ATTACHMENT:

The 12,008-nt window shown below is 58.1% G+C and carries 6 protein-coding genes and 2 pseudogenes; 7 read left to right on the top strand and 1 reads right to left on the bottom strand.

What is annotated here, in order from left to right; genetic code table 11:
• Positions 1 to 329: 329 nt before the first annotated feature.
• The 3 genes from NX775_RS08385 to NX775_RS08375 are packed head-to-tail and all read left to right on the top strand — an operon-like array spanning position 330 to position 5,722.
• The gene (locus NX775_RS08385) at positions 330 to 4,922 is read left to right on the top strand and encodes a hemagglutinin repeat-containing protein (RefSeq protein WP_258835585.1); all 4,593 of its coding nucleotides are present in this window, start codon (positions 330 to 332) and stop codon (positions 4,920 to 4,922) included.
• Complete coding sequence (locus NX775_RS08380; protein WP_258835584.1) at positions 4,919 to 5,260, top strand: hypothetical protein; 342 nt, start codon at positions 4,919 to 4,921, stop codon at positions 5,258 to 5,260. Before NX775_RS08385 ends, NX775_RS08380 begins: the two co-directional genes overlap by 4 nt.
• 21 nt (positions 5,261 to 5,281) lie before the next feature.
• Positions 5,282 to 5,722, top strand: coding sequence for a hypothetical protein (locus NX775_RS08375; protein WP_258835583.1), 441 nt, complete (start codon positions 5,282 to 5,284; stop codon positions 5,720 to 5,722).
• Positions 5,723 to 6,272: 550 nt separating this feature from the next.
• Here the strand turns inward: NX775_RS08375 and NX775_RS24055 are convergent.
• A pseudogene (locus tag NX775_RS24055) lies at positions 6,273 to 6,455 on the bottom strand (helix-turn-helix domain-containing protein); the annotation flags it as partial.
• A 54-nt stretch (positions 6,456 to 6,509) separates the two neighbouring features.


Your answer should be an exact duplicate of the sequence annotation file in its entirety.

The 12,008-nt window shown below is 58.1% G+C and carries 6 protein-coding genes and 2 pseudogenes; 7 read left to right on the top strand and 1 reads right to left on the bottom strand.

What is annotated here, in order from left to right; genetic code table 11:
• Positions 1 to 329: 329 nt before the first annotated feature.
• The 3 genes from NX775_RS08385 to NX775_RS08375 are packed head-to-tail and all read left to right on the top strand — an operon-like array spanning position 330 to position 5,722.
• The gene (locus NX775_RS08385) at positions 330 to 4,922 is read left to right on the top strand and encodes a hemagglutinin repeat-containing protein (RefSeq protein WP_258835585.1); all 4,593 of its coding nucleotides are present in this window, start codon (positions 330 to 332) and stop codon (positions 4,920 to 4,922) included.
• Complete coding sequence (locus NX775_RS08380; protein WP_258835584.1) at positions 4,919 to 5,260, top strand: hypothetical protein; 342 nt, start codon at positions 4,919 to 4,921, stop codon at positions 5,258 to 5,260. Before NX775_RS08385 ends, NX775_RS08380 begins: the two co-directional genes overlap by 4 nt.
• 21 nt (positions 5,261 to 5,281) lie before the next feature.
• Positions 5,282 to 5,722, top strand: coding sequence for a hypothetical protein (locus NX775_RS08375; protein WP_258835583.1), 441 nt, complete (start codon positions 5,282 to 5,284; stop codon positions 5,720 to 5,722).
• Positions 5,723 to 6,272: 550 nt separating this feature from the next.
• Here the strand turns inward: NX775_RS08375 and NX775_RS24055 are convergent.
• A pseudogene (locus tag NX775_RS24055) lies at positions 6,273 to 6,455 on the bottom strand (helix-turn-helix domain-containing protein); the annotation flags it as partial.
• A 54-nt stretch (positions 6,456 to 6,509) separates the two neighbouring features.